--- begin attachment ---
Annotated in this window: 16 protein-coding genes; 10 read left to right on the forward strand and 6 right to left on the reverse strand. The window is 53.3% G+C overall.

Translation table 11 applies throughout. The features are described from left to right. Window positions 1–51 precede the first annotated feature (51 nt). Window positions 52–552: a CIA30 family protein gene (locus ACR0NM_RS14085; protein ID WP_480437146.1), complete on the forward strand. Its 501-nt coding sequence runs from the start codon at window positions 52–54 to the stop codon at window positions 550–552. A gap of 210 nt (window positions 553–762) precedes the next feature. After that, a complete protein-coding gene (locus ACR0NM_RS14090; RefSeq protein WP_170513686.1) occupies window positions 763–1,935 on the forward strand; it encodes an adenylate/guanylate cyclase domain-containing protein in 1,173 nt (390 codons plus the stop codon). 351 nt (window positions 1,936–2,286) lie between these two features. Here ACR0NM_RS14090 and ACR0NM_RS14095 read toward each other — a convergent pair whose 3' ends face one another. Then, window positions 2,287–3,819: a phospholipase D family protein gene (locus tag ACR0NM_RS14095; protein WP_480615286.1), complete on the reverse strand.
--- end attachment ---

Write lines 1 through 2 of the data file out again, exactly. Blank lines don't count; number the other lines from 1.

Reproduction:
Annotated in this window: 16 protein-coding genes; 10 read left to right on the forward strand and 6 right to left on the reverse strand. The window is 53.3% G+C overall.

Translation table 11 applies throughout. The features are described from left to right. Window positions 1–51 precede the first annotated feature (51 nt). Window positions 52–552: a CIA30 family protein gene (locus ACR0NM_RS14085; protein ID WP_480437146.1), complete on the forward strand. Its 501-nt coding sequence runs from the start codon at window positions 52–54 to the stop codon at window positions 550–552. A gap of 210 nt (window positions 553–762) precedes the next feature. After that, a complete protein-coding gene (locus ACR0NM_RS14090; RefSeq protein WP_170513686.1) occupies window positions 763–1,935 on the forward strand; it encodes an adenylate/guanylate cyclase domain-containing protein in 1,173 nt (390 codons plus the stop codon). 351 nt (window positions 1,936–2,286) lie between these two features. Here ACR0NM_RS14090 and ACR0NM_RS14095 read toward each other — a convergent pair whose 3' ends face one another. Then, window positions 2,287–3,819: a phospholipase D family protein gene (locus tag ACR0NM_RS14095; protein WP_480615286.1), complete on the reverse strand.